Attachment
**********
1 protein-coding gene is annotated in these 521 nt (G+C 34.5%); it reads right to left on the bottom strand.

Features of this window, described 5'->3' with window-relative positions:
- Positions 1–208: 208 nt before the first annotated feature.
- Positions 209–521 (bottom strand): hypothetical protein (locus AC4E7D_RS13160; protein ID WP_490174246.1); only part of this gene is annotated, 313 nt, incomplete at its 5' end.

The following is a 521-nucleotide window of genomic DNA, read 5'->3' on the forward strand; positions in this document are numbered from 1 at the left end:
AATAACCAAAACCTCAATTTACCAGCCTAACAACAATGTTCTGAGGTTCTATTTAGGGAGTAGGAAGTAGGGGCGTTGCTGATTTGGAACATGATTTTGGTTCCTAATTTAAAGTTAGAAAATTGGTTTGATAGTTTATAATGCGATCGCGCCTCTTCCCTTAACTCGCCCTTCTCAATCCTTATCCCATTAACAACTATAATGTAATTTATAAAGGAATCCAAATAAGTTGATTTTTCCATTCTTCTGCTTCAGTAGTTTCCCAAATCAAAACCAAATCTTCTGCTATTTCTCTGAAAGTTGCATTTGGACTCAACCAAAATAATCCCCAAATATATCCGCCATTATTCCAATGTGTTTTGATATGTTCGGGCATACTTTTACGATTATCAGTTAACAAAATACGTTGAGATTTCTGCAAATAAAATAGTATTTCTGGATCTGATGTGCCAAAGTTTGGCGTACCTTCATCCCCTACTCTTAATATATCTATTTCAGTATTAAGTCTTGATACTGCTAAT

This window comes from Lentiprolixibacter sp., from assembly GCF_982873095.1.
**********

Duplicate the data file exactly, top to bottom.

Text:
1 protein-coding gene is annotated in these 521 nt (G+C 34.5%); it reads right to left on the bottom strand.

Features of this window, described 5'->3' with window-relative positions:
- Positions 1–208: 208 nt before the first annotated feature.
- Positions 209–521 (bottom strand): hypothetical protein (locus AC4E7D_RS13160; protein ID WP_490174246.1); only part of this gene is annotated, 313 nt, incomplete at its 5' end.

The following is a 521-nucleotide window of genomic DNA, read 5'->3' on the forward strand; positions in this document are numbered from 1 at the left end:
AATAACCAAAACCTCAATTTACCAGCCTAACAACAATGTTCTGAGGTTCTATTTAGGGAGTAGGAAGTAGGGGCGTTGCTGATTTGGAACATGATTTTGGTTCCTAATTTAAAGTTAGAAAATTGGTTTGATAGTTTATAATGCGATCGCGCCTCTTCCCTTAACTCGCCCTTCTCAATCCTTATCCCATTAACAACTATAATGTAATTTATAAAGGAATCCAAATAAGTTGATTTTTCCATTCTTCTGCTTCAGTAGTTTCCCAAATCAAAACCAAATCTTCTGCTATTTCTCTGAAAGTTGCATTTGGACTCAACCAAAATAATCCCCAAATATATCCGCCATTATTCCAATGTGTTTTGATATGTTCGGGCATACTTTTACGATTATCAGTTAACAAAATACGTTGAGATTTCTGCAAATAAAATAGTATTTCTGGATCTGATGTGCCAAAGTTTGGCGTACCTTCATCCCCTACTCTTAATATATCTATTTCAGTATTAAGTCTTGATACTGCTAAT

This window comes from Lentiprolixibacter sp., from assembly GCF_982873095.1.